Ionic Downloads $8.5M to Rev Up Business Around Open-Source Software
When trying to build a business on top of free software, step one is attracting a ton of users. Step two is figuring out how to make money.
Ionic has successfully checked the first box. Since launching its free, open-source software more than two years ago, more than 4 million developers worldwide have used it to create 2 million-plus apps. Now, the Madison, WI-based startup has its sights set on accomplishing step two.
An $8.5 million Series A funding round announced today could help. The additional cash comes from new investor General Catalyst Partners, which led the round, and previous backers Lightbank, Arthur Ventures, and Founder Collective. Ionic, an alum of the Techstars Cloud accelerator in San Antonio, TX, says it has raised $12.2 million from investors to date.
“This is a transition for us,” Ionic co-founder and CEO Max Lynch says in a phone interview. “We feel we have that critical developer base, and now is the time to focus on commercialization.”
Lynch and childhood friend Ben Sperry founded the company in 2012 and built a profitable business with Codiqa and Jetstrap, two Web-based products used to build the visual front end of websites and mobile apps with drag-and-drop tools that don’t require manual software coding.
The startup was founded as Drifty and technically is still incorporated under that name, but the firm is now marketing itself as Ionic, Lynch says—reflecting how it’s going all-in with that product. Other players in the field include Sencha and Xamarin, which Microsoft acquired earlier this year.
“In many ways, we feel like we’re just getting started with Ionic,” Lynch wrote in a blog post announcing the new funding. “I look up to projects like WordPress that changed desktop Web development and design forever, empowering millions of people to take part in the rapidly growing Web design economy, and I want Ionic to have that same impact on mobile. No one has really pulled that off yet, and the challenge and opportunity of doing that is what gets me out of bed in the morning.”
Lynch says his company began generating revenue from Ionic at the end of last year by charging monthly subscription fees for premium features and tools used with Ionic Creator, which enables rapid development of app prototypes via drag-and-drop software tools. (Ionic Creator is the successor to Codiqa, Lynch says.)
Ionic also intends to start charging fees this summer for premium products layered on top of its core software platform, Lynch says.
Perhaps the most lucrative prospect for Ionic is selling products and services to big companies. Lynch says his top priority right now is assembling a team to capitalize on that opportunity. The plan is to create an extension of Ionic’s main software that includes additional features around data security, encryption, and authentication, Lynch says. Ionic has hired developers with enterprise and security software experience, he adds.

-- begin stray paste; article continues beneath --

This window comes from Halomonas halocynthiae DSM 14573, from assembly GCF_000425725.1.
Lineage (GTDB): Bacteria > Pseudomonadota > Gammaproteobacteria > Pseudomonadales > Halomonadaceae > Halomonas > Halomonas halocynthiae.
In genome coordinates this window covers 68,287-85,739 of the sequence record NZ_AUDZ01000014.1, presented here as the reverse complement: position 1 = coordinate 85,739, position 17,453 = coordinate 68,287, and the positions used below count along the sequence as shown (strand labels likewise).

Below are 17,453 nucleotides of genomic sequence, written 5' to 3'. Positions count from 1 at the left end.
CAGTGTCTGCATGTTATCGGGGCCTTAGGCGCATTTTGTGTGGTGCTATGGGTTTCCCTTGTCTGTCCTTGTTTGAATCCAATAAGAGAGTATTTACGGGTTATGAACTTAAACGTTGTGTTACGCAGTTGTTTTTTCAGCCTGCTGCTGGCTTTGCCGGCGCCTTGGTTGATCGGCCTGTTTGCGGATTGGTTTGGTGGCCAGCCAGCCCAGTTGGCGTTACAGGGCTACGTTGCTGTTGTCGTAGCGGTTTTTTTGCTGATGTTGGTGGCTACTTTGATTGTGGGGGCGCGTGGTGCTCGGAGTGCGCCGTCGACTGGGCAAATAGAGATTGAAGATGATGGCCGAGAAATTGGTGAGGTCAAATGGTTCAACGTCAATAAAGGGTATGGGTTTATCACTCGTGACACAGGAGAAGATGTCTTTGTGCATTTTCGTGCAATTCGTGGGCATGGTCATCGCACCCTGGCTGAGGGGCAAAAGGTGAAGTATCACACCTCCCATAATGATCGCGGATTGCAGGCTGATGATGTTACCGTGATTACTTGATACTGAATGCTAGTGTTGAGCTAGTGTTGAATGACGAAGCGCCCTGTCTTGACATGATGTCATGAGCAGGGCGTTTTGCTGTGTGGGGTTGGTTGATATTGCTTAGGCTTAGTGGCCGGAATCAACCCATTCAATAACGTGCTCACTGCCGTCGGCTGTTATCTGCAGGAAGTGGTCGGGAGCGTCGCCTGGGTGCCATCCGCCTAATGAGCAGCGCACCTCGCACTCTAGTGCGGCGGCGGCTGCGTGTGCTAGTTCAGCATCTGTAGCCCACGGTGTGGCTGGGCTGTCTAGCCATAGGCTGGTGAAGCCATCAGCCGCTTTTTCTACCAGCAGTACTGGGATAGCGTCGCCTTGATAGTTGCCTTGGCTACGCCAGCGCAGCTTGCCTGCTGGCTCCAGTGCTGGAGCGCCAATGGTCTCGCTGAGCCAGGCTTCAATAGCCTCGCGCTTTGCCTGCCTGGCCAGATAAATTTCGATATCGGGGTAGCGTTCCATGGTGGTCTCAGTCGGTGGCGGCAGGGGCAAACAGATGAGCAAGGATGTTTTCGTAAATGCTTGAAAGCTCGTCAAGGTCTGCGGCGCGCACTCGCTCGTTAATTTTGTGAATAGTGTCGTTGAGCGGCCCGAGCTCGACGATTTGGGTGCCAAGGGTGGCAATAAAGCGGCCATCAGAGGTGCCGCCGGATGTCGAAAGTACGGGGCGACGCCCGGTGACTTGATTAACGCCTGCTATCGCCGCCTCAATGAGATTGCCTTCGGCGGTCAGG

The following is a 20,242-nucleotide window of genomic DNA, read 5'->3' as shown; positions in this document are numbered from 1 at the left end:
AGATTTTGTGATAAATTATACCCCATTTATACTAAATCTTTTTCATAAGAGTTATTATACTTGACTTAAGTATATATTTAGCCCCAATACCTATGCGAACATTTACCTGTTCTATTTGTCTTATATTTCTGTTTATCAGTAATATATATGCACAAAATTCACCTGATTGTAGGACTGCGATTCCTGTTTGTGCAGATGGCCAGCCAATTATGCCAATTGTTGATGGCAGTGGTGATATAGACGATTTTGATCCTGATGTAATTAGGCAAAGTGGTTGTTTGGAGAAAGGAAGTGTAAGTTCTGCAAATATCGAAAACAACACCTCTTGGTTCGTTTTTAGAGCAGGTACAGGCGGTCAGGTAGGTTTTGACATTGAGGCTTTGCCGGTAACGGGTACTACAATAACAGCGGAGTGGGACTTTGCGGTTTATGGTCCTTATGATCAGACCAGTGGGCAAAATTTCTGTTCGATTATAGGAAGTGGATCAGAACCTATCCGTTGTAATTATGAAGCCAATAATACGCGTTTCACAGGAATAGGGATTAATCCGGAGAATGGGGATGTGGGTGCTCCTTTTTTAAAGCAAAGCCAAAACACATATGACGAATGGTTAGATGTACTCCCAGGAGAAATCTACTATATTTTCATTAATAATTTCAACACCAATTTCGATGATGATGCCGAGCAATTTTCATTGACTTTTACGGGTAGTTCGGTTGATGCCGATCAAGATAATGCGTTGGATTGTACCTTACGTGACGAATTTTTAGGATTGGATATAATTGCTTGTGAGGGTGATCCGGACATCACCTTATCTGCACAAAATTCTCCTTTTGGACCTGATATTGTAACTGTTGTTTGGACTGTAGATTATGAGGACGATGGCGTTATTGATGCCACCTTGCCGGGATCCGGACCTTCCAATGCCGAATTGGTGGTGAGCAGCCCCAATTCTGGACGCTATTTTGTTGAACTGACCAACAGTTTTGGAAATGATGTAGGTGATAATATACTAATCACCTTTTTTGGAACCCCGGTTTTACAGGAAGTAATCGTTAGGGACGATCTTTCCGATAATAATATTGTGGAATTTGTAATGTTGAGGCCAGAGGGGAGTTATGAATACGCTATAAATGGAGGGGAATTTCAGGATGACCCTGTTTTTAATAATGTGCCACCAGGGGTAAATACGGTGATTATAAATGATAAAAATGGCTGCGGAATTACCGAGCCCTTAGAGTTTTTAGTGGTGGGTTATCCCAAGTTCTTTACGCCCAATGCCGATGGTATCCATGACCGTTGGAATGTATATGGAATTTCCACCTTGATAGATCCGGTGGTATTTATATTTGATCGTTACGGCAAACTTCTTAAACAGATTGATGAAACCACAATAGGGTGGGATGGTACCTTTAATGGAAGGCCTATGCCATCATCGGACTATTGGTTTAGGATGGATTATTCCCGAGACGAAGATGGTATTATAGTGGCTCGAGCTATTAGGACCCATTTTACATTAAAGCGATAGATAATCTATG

Big firms like Caterpillar and Morgan Stanley have already built apps using Ionic, and the goal is to accelerate that initial traction. “We’re working with enterprise users for early pilots with expanded support and products,” Lynch says. “Part of what we’re doing with this funding is building out our enterprise business.”
Lynch says Ionic will tap the expertise of General Catalyst venture partner Donald Fischer, who gained knowledge of both open-source software and selling to big enterprises while he worked at Red Hat. “For us, it’s kind of a signal that there is a significant opportunity here, not only on the open source side, but on the commercial side,” Lynch says.
Ionic currently employs 20 people, up from 15 a year ago. It could grow to 30 by the end of 2016, with new hires primarily in business development and sales, as well as engineering, Lynch says.
The current venture funding environment is “supportive of companies that are being lean and not hiring like crazy,” Lynch says. “That’s the model we’ve done from the beginning, and it’s something we’ll continue to do.”
Lynch is an advocate of Madison and remains adamant that software companies like his can thrive outside of traditional tech hubs on the coasts. “Investors are interested in finding new opportunities that aren’t in saturated markets and overpriced markets like San Francisco,” he says. “That’s helped us stand out a little bit.”
Still, as the company builds up a sales operation, it might open offices in cities like San Francisco or Boston to tap into the enterprise sales talent there, Lynch says. But, he’s quick to add, the engineering team will remain in Madison and continue to grow. “We think it’s been a major advantage for us.”